This blog was created to inform people about the current political situation in Mexico and to support the student movement “Yo soy 132”. Its main focus is “Yo soy 132” but it also contains information about other relevant topics, such as Atenco and Televisa. The idea behind this project is to give a general overview of why the movement was created, what it stands for and what is has achieved so far. In order to understand any social movement, one needs to understand the context and the circumstances that led to its creation. This is an attempt to explain “Yo soy 132”.
Recent news and information regarding Mexico’s presidential election and the movement “Yo soy 132” can be found under POSTS.
Fight against imposition:
At the present time the PRI presidential candidate, Enrique Peña Nieto (EPN), has been recognised by the Federal Electoral Tribunal (IFE) and by the Mexico’s head of state, Felipe Calderon, as the winner of the presidential election. On official government statements the elections where referred to as normal and non-violent, the reality differs. Political parties, social organisations and the student movement “Yo soy 132” documented several irregularities, violent acts and mass vote buying. This allegations where presented to the Federal Electoral Tribunal, who has until September to give an answer to the claims.
A big part of Mexico’s population refuses to accept Enrique Peña Nieto as the legitimate winner of the electoral process. Peña Nieto is part of the PRI party, who ruled our country under an oligarchic regime for more than 70 years. Sustained in power in part by the support received by media outlets, the last episode of this monopolistic rule includes the innumerable irregularities that have been present throughout these elections.
Months before the election the Guardian, a the British news paper, published a series of articles and documents linking Enrique Peña Nieto to Televisa, one of the two networks that control media in our country. The story was trending topic on Twitter and on various other social networks, but most of the press and news in Mexico decided to overlook it.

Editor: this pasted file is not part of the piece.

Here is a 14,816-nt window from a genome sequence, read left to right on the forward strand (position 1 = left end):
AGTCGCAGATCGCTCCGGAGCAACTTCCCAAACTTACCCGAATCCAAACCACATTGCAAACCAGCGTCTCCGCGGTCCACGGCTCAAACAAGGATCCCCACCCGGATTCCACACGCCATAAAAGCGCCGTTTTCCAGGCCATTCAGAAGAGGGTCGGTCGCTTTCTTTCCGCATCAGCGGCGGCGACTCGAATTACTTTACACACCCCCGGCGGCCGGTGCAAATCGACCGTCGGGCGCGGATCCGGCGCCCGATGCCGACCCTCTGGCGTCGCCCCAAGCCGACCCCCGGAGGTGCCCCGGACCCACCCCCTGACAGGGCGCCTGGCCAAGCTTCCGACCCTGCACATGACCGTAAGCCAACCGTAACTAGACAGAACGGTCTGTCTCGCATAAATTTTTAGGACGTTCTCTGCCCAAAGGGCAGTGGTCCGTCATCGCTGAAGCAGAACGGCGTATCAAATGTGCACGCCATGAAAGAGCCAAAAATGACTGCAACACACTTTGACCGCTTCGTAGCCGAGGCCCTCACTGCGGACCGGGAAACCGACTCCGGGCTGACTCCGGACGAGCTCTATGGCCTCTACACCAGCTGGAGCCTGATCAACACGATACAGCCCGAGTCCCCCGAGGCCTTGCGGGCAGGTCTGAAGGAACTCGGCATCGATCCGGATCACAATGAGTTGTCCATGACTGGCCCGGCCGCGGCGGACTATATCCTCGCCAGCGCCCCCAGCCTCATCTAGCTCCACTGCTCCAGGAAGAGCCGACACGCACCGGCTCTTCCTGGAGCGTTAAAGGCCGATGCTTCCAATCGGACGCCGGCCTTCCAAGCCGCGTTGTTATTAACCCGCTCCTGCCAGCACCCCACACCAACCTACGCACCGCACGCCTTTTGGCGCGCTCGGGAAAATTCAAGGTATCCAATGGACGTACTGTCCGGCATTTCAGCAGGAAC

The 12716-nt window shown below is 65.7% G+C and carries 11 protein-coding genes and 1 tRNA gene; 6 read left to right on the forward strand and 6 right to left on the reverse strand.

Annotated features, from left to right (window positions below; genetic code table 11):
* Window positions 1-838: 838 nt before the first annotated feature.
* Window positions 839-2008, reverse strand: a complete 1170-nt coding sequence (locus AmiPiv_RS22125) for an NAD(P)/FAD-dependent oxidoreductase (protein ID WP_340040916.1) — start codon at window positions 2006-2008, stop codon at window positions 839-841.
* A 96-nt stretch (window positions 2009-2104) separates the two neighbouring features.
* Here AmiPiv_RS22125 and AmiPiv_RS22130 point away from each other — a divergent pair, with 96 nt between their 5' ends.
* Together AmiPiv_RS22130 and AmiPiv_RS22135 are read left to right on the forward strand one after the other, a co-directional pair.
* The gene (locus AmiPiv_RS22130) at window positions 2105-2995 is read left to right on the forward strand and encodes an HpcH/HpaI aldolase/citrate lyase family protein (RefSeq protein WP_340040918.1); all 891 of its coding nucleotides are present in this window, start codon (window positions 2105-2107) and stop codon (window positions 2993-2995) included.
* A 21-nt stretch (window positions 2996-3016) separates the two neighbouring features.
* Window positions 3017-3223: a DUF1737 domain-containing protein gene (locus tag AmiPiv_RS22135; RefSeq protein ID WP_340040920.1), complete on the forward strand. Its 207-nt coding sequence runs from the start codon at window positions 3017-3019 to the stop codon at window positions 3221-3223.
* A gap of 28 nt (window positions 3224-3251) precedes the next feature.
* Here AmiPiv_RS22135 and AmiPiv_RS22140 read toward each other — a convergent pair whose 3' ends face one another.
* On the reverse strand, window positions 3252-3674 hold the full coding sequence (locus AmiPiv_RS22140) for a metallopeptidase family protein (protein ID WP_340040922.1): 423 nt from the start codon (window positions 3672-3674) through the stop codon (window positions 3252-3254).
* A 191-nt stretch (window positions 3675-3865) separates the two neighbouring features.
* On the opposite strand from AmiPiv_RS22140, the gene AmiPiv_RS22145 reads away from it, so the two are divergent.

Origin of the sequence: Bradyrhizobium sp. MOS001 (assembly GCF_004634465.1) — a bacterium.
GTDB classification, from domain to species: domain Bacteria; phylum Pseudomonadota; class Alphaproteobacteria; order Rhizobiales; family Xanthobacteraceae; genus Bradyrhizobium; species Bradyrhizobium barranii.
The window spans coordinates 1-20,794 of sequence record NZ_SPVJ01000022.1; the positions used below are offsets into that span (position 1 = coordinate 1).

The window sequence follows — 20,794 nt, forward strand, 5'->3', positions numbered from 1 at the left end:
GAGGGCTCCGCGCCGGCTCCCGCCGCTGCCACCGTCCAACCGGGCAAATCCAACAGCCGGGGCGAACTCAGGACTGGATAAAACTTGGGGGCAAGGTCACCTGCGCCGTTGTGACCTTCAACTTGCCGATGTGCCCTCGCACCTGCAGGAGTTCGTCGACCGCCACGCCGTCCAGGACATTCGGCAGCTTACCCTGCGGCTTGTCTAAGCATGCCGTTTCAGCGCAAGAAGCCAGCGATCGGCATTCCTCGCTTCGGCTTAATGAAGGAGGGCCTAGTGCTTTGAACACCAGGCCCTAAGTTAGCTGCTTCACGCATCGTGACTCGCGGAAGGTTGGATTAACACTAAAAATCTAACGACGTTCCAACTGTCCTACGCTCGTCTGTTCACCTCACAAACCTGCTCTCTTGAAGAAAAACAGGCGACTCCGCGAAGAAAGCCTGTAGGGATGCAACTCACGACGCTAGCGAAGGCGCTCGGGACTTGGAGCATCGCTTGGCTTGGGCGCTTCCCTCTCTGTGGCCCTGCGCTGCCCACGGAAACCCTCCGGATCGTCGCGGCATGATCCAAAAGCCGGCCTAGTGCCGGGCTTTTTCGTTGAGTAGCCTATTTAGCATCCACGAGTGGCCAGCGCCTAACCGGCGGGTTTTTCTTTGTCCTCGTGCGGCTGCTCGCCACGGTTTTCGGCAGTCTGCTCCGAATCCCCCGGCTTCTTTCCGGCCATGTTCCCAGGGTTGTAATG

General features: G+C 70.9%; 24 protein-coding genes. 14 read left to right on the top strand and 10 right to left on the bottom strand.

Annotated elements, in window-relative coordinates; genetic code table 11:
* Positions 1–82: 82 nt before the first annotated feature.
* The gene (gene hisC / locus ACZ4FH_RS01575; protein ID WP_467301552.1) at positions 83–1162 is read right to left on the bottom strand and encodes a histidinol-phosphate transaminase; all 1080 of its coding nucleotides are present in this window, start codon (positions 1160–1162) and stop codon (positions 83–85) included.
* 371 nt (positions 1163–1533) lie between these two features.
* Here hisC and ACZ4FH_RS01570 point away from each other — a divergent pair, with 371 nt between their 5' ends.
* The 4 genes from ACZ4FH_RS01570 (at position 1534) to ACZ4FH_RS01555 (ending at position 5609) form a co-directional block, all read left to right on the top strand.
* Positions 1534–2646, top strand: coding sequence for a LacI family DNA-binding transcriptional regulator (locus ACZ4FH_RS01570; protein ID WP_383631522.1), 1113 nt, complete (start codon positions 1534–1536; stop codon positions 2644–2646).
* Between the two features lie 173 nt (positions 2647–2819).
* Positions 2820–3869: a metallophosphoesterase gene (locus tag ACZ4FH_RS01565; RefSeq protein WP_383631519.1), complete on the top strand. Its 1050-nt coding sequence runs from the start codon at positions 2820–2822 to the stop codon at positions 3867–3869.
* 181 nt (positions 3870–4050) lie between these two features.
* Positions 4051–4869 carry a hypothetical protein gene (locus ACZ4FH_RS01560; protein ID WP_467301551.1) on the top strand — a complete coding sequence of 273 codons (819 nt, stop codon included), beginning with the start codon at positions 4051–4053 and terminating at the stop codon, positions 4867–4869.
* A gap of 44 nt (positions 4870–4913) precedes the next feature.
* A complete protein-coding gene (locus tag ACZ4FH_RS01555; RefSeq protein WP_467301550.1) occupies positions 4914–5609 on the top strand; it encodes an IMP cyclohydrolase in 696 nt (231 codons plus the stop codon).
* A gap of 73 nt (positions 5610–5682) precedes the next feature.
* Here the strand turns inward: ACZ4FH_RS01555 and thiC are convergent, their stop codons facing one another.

The vast majority of the pre-election polls showed Enrique Peña Nieto ahead of all other presidential candidates by more than %10 of the total votes, the election results gave a difference of only %6. Showing that the media and press where providing bias information.
“The Federal Electoral Tribunal has until 6 September to resolve all formal complaints, with most observers expecting it to ratify Peña Nieto’s win in large part because, while smaller than many expected, his margin of victory of 3.3m votes is still substantial.
To hold any weight in the tribunal, allegations of vote-buying must be supported not only by evidence of gifts given, but also proof of pressure applied to ensure these resulted in votes. Evidence of media bias is even harder to link directly to quantities of ballots cast. Mexican law punishes campaign overspending with fines alone.”
If you want to know more about the political situation in Mexico before the election watch Denise Dresser lecture, “Mexico 2012 and Beyond”, at the Centre for Latin American Studies, CU Berkeley. Where she spoke about the current political and economical situation in Mexico. She analyses the Peña Nieto model, the return of the PRI, the war on drugs and other key pieces in Mexico’s present, past and future.